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Villaraigosa Skips U.S. Senate Race Against Kamala Harris

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Antonio Villaraigosa says he won't run for the U.S. Senate in 2016. (Tyche Hendricks/KQED)

Ending weeks of intense speculation, former Los Angeles Mayor Antonio Villaraigosa has decided not to launch a bid for the U.S. Senate in 2016 -- a decision that may mean none of California's biggest political stars will mount a challenge to the campaign of Attorney General Kamala Harris.

"As I think about how best to serve the people of this great state, I know that my heart and my family are here in California, not Washington, D.C.," wrote Villaraigosa in a brief statement posted to his Facebook page on Tuesday afternoon.

The news comes after a number of Democrats publicly and privately suggested that Villaraigosa could mount a strong campaign by appealing to Latino voters and moderate business groups. And that speculation had also fueled debate over a brewing split among Democrats in the 2016 campaign to replace the retiring U.S. Sen. Barbara Boxer (D-California).

Villaraigosa was praised in a statement released by his potential-but-not-to-be rival, Kamala Harris, after the news broke.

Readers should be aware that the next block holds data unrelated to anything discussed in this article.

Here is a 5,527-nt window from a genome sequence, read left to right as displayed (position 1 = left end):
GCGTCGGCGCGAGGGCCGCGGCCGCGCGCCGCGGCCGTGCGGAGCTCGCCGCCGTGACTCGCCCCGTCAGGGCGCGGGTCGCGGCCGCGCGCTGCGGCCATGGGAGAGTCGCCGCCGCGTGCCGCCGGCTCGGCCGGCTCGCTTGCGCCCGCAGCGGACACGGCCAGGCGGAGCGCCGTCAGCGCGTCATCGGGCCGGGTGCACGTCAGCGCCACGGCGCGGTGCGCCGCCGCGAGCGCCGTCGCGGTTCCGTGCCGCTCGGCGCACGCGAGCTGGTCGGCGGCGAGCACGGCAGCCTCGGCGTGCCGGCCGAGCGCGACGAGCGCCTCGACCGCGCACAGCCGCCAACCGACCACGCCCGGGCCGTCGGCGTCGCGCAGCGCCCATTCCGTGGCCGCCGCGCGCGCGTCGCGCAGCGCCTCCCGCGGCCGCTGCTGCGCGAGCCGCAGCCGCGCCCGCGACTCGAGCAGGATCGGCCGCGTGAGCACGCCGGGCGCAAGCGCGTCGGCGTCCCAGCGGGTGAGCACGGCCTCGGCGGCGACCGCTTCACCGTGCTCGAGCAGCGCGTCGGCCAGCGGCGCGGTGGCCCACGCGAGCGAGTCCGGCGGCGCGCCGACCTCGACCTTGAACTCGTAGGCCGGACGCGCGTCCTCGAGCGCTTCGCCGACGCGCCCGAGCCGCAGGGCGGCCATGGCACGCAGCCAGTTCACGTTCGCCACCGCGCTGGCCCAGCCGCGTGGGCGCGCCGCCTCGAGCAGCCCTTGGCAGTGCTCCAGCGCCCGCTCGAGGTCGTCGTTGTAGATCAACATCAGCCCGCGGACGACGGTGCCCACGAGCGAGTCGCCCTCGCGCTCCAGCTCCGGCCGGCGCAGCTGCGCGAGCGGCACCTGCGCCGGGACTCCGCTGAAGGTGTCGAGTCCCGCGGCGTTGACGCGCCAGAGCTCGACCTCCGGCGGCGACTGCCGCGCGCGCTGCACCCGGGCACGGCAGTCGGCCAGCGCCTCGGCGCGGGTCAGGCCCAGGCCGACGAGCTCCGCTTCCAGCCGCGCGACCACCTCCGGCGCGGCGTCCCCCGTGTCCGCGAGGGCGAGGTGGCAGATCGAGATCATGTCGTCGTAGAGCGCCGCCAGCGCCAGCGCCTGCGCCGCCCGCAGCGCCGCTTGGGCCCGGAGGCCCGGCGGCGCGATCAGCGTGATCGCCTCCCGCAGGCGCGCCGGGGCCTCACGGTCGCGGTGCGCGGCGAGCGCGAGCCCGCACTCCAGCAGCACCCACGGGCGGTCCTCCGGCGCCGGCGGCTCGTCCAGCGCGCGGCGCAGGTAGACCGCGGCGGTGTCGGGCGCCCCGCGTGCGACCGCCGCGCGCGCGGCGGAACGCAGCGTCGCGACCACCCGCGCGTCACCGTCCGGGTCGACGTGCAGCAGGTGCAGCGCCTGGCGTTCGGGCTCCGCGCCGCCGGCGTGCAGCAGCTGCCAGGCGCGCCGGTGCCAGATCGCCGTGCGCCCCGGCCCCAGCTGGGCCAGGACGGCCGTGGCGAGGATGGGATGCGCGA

"Mayor Villaraigosa and I have been friends and colleagues for many years," said Harris. "The city of Los Angeles, and our state and nation, have benefitted greatly from his leadership. I know he has much more to offer."


Harris' campaign team has produced a steady stream of endorsements from Democratic VIPs and prominent Latinos in recent weeks, actions many political observers saw as a way to generate enough momentum to block a potential Villaraigosa bid.

The decision now means three prominent Democrats -- including Lt. Gov. Gavin Newsom and wealthy environmental activist Tom Steyer -- have taken a pass on a Senate run against Harris. Other Democrats, though, could still be considering the race. U.S. Rep. Loretta Sanchez (D-Garden Grove) has publicly said she's thinking about running. And a few Republicans are already angling for the 2016 campaign, including Assemblyman Rocky Chavez (R-Oceanside) and former state GOP chairman Tom Del Beccaro.

A recent statewide Field Poll put Harris in an enviable, but perhaps not insurmountable, position in the early going. In fact, it showed a number of other less prominent Democrats could also be contenders, should they choose to run.

Villaraigosa, who served as speaker of the state Assembly prior to his eight years as Los Angeles mayor, has openly talked in the past about a possible 2018 race for governor. He didn't offer any hint of that, or other roles, in his brief announcement on Tuesday afternoon.

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